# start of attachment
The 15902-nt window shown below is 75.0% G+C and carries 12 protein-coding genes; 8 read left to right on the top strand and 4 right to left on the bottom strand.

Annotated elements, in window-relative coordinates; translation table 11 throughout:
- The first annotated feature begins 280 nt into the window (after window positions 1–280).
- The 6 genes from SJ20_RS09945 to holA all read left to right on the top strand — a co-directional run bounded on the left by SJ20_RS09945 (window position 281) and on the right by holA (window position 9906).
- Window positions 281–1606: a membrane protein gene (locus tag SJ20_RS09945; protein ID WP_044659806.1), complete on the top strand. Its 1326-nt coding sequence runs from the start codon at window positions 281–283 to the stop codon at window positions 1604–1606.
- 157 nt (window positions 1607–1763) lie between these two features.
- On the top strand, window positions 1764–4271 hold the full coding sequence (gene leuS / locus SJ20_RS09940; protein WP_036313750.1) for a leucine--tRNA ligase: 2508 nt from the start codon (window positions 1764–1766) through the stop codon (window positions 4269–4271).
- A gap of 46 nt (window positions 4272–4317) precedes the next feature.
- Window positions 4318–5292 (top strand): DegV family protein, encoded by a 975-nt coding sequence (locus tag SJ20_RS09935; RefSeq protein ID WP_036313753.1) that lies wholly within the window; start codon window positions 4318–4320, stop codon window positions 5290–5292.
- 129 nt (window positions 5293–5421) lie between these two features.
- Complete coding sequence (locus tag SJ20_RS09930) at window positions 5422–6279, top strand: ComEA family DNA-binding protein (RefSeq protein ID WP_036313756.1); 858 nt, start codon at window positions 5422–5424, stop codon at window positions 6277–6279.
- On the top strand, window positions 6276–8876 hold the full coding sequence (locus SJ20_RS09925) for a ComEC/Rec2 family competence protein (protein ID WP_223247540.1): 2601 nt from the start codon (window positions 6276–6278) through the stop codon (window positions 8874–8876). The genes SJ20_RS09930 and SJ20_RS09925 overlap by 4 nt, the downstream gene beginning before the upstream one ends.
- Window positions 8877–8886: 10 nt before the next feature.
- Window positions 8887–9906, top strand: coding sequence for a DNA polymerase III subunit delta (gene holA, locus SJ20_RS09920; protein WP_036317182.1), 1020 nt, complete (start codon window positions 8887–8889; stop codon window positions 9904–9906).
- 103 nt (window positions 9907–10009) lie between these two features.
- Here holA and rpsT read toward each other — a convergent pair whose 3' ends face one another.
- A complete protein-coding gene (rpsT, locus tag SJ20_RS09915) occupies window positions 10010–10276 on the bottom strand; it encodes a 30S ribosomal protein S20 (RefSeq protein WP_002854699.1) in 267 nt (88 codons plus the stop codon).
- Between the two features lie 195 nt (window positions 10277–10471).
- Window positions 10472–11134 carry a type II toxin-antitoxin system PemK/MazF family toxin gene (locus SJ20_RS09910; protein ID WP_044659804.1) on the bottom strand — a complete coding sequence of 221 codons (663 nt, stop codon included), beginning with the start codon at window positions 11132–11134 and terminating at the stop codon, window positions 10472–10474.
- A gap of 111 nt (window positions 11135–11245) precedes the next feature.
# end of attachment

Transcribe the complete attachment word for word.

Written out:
The 15902-nt window shown below is 75.0% G+C and carries 12 protein-coding genes; 8 read left to right on the top strand and 4 right to left on the bottom strand.

Annotated elements, in window-relative coordinates; translation table 11 throughout:
- The first annotated feature begins 280 nt into the window (after window positions 1–280).
- The 6 genes from SJ20_RS09945 to holA all read left to right on the top strand — a co-directional run bounded on the left by SJ20_RS09945 (window position 281) and on the right by holA (window position 9906).
- Window positions 281–1606: a membrane protein gene (locus tag SJ20_RS09945; protein ID WP_044659806.1), complete on the top strand. Its 1326-nt coding sequence runs from the start codon at window positions 281–283 to the stop codon at window positions 1604–1606.
- 157 nt (window positions 1607–1763) lie between these two features.
- On the top strand, window positions 1764–4271 hold the full coding sequence (gene leuS / locus SJ20_RS09940; protein WP_036313750.1) for a leucine--tRNA ligase: 2508 nt from the start codon (window positions 1764–1766) through the stop codon (window positions 4269–4271).
- A gap of 46 nt (window positions 4272–4317) precedes the next feature.
- Window positions 4318–5292 (top strand): DegV family protein, encoded by a 975-nt coding sequence (locus tag SJ20_RS09935; RefSeq protein ID WP_036313753.1) that lies wholly within the window; start codon window positions 4318–4320, stop codon window positions 5290–5292.
- 129 nt (window positions 5293–5421) lie between these two features.
- Complete coding sequence (locus tag SJ20_RS09930) at window positions 5422–6279, top strand: ComEA family DNA-binding protein (RefSeq protein ID WP_036313756.1); 858 nt, start codon at window positions 5422–5424, stop codon at window positions 6277–6279.
- On the top strand, window positions 6276–8876 hold the full coding sequence (locus SJ20_RS09925) for a ComEC/Rec2 family competence protein (protein ID WP_223247540.1): 2601 nt from the start codon (window positions 6276–6278) through the stop codon (window positions 8874–8876). The genes SJ20_RS09930 and SJ20_RS09925 overlap by 4 nt, the downstream gene beginning before the upstream one ends.
- Window positions 8877–8886: 10 nt before the next feature.
- Window positions 8887–9906, top strand: coding sequence for a DNA polymerase III subunit delta (gene holA, locus SJ20_RS09920; protein WP_036317182.1), 1020 nt, complete (start codon window positions 8887–8889; stop codon window positions 9904–9906).
- 103 nt (window positions 9907–10009) lie between these two features.
- Here holA and rpsT read toward each other — a convergent pair whose 3' ends face one another.
- A complete protein-coding gene (rpsT, locus tag SJ20_RS09915) occupies window positions 10010–10276 on the bottom strand; it encodes a 30S ribosomal protein S20 (RefSeq protein WP_002854699.1) in 267 nt (88 codons plus the stop codon).
- Between the two features lie 195 nt (window positions 10277–10471).
- Window positions 10472–11134 carry a type II toxin-antitoxin system PemK/MazF family toxin gene (locus SJ20_RS09910; protein ID WP_044659804.1) on the bottom strand — a complete coding sequence of 221 codons (663 nt, stop codon included), beginning with the start codon at window positions 11132–11134 and terminating at the stop codon, window positions 10472–10474.
- A gap of 111 nt (window positions 11135–11245) precedes the next feature.